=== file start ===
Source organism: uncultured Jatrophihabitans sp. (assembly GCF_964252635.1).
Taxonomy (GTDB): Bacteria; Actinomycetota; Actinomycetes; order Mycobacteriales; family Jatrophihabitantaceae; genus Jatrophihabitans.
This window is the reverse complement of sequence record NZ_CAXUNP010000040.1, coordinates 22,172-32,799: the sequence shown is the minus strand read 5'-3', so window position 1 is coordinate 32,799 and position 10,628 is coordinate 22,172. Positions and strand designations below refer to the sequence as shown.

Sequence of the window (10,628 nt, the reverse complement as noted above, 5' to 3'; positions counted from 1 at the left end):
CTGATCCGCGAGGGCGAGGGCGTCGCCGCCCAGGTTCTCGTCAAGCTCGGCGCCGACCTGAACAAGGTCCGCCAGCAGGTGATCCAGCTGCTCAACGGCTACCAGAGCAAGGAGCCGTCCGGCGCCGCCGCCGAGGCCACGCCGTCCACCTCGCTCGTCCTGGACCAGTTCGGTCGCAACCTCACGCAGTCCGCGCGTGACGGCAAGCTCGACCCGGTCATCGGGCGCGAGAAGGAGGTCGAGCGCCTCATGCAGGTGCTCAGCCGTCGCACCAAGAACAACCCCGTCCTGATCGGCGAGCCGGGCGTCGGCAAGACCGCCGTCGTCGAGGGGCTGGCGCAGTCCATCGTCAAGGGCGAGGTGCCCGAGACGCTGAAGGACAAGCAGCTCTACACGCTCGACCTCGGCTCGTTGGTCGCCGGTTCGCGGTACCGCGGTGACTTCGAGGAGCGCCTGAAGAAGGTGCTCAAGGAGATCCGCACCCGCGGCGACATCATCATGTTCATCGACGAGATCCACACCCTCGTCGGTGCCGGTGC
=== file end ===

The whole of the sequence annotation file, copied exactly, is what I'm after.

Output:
Source organism: uncultured Jatrophihabitans sp. (assembly GCF_964252635.1).
Taxonomy (GTDB): Bacteria; Actinomycetota; Actinomycetes; order Mycobacteriales; family Jatrophihabitantaceae; genus Jatrophihabitans.
This window is the reverse complement of sequence record NZ_CAXUNP010000040.1, coordinates 22,172-32,799: the sequence shown is the minus strand read 5'-3', so window position 1 is coordinate 32,799 and position 10,628 is coordinate 22,172. Positions and strand designations below refer to the sequence as shown.

Sequence of the window (10,628 nt, the reverse complement as noted above, 5' to 3'; positions counted from 1 at the left end):
CTGATCCGCGAGGGCGAGGGCGTCGCCGCCCAGGTTCTCGTCAAGCTCGGCGCCGACCTGAACAAGGTCCGCCAGCAGGTGATCCAGCTGCTCAACGGCTACCAGAGCAAGGAGCCGTCCGGCGCCGCCGCCGAGGCCACGCCGTCCACCTCGCTCGTCCTGGACCAGTTCGGTCGCAACCTCACGCAGTCCGCGCGTGACGGCAAGCTCGACCCGGTCATCGGGCGCGAGAAGGAGGTCGAGCGCCTCATGCAGGTGCTCAGCCGTCGCACCAAGAACAACCCCGTCCTGATCGGCGAGCCGGGCGTCGGCAAGACCGCCGTCGTCGAGGGGCTGGCGCAGTCCATCGTCAAGGGCGAGGTGCCCGAGACGCTGAAGGACAAGCAGCTCTACACGCTCGACCTCGGCTCGTTGGTCGCCGGTTCGCGGTACCGCGGTGACTTCGAGGAGCGCCTGAAGAAGGTGCTCAAGGAGATCCGCACCCGCGGCGACATCATCATGTTCATCGACGAGATCCACACCCTCGTCGGTGCCGGTGC